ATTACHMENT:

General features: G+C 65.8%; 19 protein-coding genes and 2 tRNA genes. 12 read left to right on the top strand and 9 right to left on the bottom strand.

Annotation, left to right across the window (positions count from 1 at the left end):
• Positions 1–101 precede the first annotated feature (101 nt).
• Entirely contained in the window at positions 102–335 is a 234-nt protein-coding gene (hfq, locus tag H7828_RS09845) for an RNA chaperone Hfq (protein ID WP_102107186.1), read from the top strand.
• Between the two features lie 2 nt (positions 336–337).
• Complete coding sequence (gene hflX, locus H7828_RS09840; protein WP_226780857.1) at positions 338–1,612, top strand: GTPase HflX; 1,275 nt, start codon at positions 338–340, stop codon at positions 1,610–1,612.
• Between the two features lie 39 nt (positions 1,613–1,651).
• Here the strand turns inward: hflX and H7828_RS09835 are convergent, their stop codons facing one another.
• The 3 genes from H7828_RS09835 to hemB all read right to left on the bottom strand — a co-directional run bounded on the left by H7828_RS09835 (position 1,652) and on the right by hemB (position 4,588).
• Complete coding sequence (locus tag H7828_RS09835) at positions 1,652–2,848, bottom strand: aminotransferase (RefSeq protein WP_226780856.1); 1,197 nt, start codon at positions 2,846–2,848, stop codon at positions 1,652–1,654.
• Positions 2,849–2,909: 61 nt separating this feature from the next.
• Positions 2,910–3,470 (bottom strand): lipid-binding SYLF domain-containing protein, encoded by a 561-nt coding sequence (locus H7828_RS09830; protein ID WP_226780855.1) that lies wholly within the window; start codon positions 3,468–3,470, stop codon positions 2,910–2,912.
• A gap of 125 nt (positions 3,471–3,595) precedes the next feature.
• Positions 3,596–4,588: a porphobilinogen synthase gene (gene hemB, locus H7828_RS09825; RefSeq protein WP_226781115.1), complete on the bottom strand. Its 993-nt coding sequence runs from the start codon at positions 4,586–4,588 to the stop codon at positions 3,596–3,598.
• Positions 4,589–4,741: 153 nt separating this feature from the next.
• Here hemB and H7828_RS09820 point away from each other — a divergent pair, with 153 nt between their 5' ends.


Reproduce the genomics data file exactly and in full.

General features: G+C 65.8%; 19 protein-coding genes and 2 tRNA genes. 12 read left to right on the top strand and 9 right to left on the bottom strand.

Annotation, left to right across the window (positions count from 1 at the left end):
• Positions 1–101 precede the first annotated feature (101 nt).
• Entirely contained in the window at positions 102–335 is a 234-nt protein-coding gene (hfq, locus tag H7828_RS09845) for an RNA chaperone Hfq (protein ID WP_102107186.1), read from the top strand.
• Between the two features lie 2 nt (positions 336–337).
• Complete coding sequence (gene hflX, locus H7828_RS09840; protein WP_226780857.1) at positions 338–1,612, top strand: GTPase HflX; 1,275 nt, start codon at positions 338–340, stop codon at positions 1,610–1,612.
• Between the two features lie 39 nt (positions 1,613–1,651).
• Here the strand turns inward: hflX and H7828_RS09835 are convergent, their stop codons facing one another.
• The 3 genes from H7828_RS09835 to hemB all read right to left on the bottom strand — a co-directional run bounded on the left by H7828_RS09835 (position 1,652) and on the right by hemB (position 4,588).
• Complete coding sequence (locus tag H7828_RS09835) at positions 1,652–2,848, bottom strand: aminotransferase (RefSeq protein WP_226780856.1); 1,197 nt, start codon at positions 2,846–2,848, stop codon at positions 1,652–1,654.
• Positions 2,849–2,909: 61 nt separating this feature from the next.
• Positions 2,910–3,470 (bottom strand): lipid-binding SYLF domain-containing protein, encoded by a 561-nt coding sequence (locus H7828_RS09830; protein ID WP_226780855.1) that lies wholly within the window; start codon positions 3,468–3,470, stop codon positions 2,910–2,912.
• A gap of 125 nt (positions 3,471–3,595) precedes the next feature.
• Positions 3,596–4,588: a porphobilinogen synthase gene (gene hemB, locus H7828_RS09825; RefSeq protein WP_226781115.1), complete on the bottom strand. Its 993-nt coding sequence runs from the start codon at positions 4,586–4,588 to the stop codon at positions 3,596–3,598.
• Positions 4,589–4,741: 153 nt separating this feature from the next.
• Here hemB and H7828_RS09820 point away from each other — a divergent pair, with 153 nt between their 5' ends.